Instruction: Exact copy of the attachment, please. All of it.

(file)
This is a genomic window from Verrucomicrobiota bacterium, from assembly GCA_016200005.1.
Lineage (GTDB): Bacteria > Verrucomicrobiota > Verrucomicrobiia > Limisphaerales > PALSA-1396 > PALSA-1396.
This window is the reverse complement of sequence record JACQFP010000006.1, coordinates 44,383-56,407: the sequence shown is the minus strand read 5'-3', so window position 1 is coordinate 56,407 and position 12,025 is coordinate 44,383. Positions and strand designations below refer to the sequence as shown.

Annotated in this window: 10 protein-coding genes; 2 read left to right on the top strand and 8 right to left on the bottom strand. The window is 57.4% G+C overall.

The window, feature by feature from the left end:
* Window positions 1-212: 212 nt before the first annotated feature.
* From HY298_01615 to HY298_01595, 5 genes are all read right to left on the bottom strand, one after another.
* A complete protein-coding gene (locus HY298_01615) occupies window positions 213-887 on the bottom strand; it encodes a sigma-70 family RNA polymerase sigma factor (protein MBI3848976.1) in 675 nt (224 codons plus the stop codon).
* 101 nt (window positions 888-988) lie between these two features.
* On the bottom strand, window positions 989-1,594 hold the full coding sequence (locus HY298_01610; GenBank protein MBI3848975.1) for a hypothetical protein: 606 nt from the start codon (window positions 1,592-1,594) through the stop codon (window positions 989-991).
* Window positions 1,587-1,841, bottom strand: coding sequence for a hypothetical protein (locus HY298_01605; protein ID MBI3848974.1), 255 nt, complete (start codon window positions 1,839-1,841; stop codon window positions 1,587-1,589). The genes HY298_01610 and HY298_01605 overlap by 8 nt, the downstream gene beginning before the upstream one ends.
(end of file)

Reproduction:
This is a genomic window from Verrucomicrobiota bacterium, from assembly GCA_016200005.1.
Lineage (GTDB): Bacteria > Verrucomicrobiota > Verrucomicrobiia > Limisphaerales > PALSA-1396 > PALSA-1396.
This window is the reverse complement of sequence record JACQFP010000006.1, coordinates 44,383-56,407: the sequence shown is the minus strand read 5'-3', so window position 1 is coordinate 56,407 and position 12,025 is coordinate 44,383. Positions and strand designations below refer to the sequence as shown.

Annotated in this window: 10 protein-coding genes; 2 read left to right on the top strand and 8 right to left on the bottom strand. The window is 57.4% G+C overall.

The window, feature by feature from the left end:
* Window positions 1-212: 212 nt before the first annotated feature.
* From HY298_01615 to HY298_01595, 5 genes are all read right to left on the bottom strand, one after another.
* A complete protein-coding gene (locus HY298_01615) occupies window positions 213-887 on the bottom strand; it encodes a sigma-70 family RNA polymerase sigma factor (protein MBI3848976.1) in 675 nt (224 codons plus the stop codon).
* 101 nt (window positions 888-988) lie between these two features.
* On the bottom strand, window positions 989-1,594 hold the full coding sequence (locus HY298_01610; GenBank protein MBI3848975.1) for a hypothetical protein: 606 nt from the start codon (window positions 1,592-1,594) through the stop codon (window positions 989-991).
* Window positions 1,587-1,841, bottom strand: coding sequence for a hypothetical protein (locus HY298_01605; protein ID MBI3848974.1), 255 nt, complete (start codon window positions 1,839-1,841; stop codon window positions 1,587-1,589). The genes HY298_01610 and HY298_01605 overlap by 8 nt, the downstream gene beginning before the upstream one ends.